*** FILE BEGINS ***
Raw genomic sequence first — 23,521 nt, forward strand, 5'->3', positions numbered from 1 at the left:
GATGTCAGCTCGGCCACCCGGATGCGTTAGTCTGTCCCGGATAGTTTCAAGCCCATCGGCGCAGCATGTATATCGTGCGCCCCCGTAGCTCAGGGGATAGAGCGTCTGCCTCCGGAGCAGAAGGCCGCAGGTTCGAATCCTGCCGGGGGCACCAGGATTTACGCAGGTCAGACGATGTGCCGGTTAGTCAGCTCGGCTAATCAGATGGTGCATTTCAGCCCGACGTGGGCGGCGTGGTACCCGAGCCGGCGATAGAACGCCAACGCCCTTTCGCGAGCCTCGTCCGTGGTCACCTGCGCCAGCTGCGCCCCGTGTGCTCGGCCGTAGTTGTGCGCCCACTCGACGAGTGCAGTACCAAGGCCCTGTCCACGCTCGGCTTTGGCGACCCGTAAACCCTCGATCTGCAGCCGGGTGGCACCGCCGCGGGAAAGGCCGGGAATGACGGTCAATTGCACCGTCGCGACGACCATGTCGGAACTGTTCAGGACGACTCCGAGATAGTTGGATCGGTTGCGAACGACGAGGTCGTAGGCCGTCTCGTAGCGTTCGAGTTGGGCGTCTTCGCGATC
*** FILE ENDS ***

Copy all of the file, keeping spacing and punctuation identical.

Raw genomic sequence first — 23,521 nt, forward strand, 5'->3', positions numbered from 1 at the left:
GATGTCAGCTCGGCCACCCGGATGCGTTAGTCTGTCCCGGATAGTTTCAAGCCCATCGGCGCAGCATGTATATCGTGCGCCCCCGTAGCTCAGGGGATAGAGCGTCTGCCTCCGGAGCAGAAGGCCGCAGGTTCGAATCCTGCCGGGGGCACCAGGATTTACGCAGGTCAGACGATGTGCCGGTTAGTCAGCTCGGCTAATCAGATGGTGCATTTCAGCCCGACGTGGGCGGCGTGGTACCCGAGCCGGCGATAGAACGCCAACGCCCTTTCGCGAGCCTCGTCCGTGGTCACCTGCGCCAGCTGCGCCCCGTGTGCTCGGCCGTAGTTGTGCGCCCACTCGACGAGTGCAGTACCAAGGCCCTGTCCACGCTCGGCTTTGGCGACCCGTAAACCCTCGATCTGCAGCCGGGTGGCACCGCCGCGGGAAAGGCCGGGAATGACGGTCAATTGCACCGTCGCGACGACCATGTCGGAACTGTTCAGGACGACTCCGAGATAGTTGGATCGGTTGCGAACGACGAGGTCGTAGGCCGTCTCGTAGCGTTCGAGTTGGGCGTCTTCGCGATC